The mayor, in the middle of a heated election season, did not speak about the campaign. Instead, he focused on issues such as flooding, parks, and bringing high tech jobs to Houston.
"We're building one complete city, and when we work together we win," Turner told the audience, comprised mostly of members of the Greater Houston Partnership. "I'm proud to report to you today that the state of our city is strong, resilient and sustainable, and the best for us as a city has yet to come."
Turner rattled off a list of accomplishments, including reduction in unfunded pension obligations, 10,000 summer jobs, and new tech jobs on the horizon. He also challenged the business community in the room to find 50 companies to adopt 50 neighborhood parks and make long lasting improvements.
HEB's Scott McClelland, who was interviewing Turner, pledged his company will adopt a park, with 49 more to go.
But this being an election year, politics is never too far away. In fact, two floors down in the same Marriott Marquis hotel, mayoral candidate Tony Buzbee held what he touted as the 'real' state of the city speech. The vision the prominent attorney painted was much darker.
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"You want to know what the state of the city is? Our city is a state of mess," Buzbee told supporters.
Buzbee also claimed that the city's crime is on the rise, and spent several minutes recounting the details of the botched Harding Street no-knock raid.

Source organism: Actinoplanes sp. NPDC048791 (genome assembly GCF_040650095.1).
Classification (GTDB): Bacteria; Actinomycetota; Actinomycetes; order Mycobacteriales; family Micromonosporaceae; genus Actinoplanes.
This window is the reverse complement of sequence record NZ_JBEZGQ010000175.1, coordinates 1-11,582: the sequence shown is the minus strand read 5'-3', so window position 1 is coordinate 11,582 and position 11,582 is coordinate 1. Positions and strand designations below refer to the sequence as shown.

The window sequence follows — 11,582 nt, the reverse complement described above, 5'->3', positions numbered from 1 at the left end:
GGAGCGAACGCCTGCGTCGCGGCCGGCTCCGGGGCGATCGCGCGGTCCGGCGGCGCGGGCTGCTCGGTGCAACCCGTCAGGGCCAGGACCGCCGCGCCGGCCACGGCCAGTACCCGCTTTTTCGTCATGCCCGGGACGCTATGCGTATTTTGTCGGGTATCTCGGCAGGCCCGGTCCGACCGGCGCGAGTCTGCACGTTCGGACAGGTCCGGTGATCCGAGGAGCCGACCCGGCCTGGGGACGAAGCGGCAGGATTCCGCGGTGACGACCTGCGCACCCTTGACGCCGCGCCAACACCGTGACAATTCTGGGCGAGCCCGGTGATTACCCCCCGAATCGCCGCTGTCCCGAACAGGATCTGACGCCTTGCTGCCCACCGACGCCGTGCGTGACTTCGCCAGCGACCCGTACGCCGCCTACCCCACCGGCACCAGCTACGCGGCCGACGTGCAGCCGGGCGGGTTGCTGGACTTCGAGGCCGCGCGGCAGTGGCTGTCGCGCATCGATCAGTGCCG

"Don't tell me crime is going down when everyone knows Houston is one of the most dangerous cities in the United States," Buzbee said at one point, citing 'many' sources, though not mentioning one specifically.
What did State of the City attendees think of Buzbee holding a campaign event in the same building?
"On the one perspective, I think it's disrespectful," said attendee Sonny Messiah-Jiles, head of the Defender Media Group. "On the other side, you can say it's smart. He's trying to capitalize on the people that are here."
Fellow mayoral challenger Bill King stayed away from the fray, saying he can get his point across without the need for a flashy event.
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Instead, King tweeted live responses to Turner's speech, pointing out what he thought were untruths and misleading statements.
"Tony is a trial lawyer and he likes the attention," King said. "I'm basically a nerd and I like to get things done, prepared to go do the job."
King also responded via a Facebook Live statement after Turner's speech. He was more positive about Houston's future than fellow mayoral hopeful Buzbee.
"We have a great city, we all agree we have a great city, but we have a city government that's not living up to the greatness of that city," King said.
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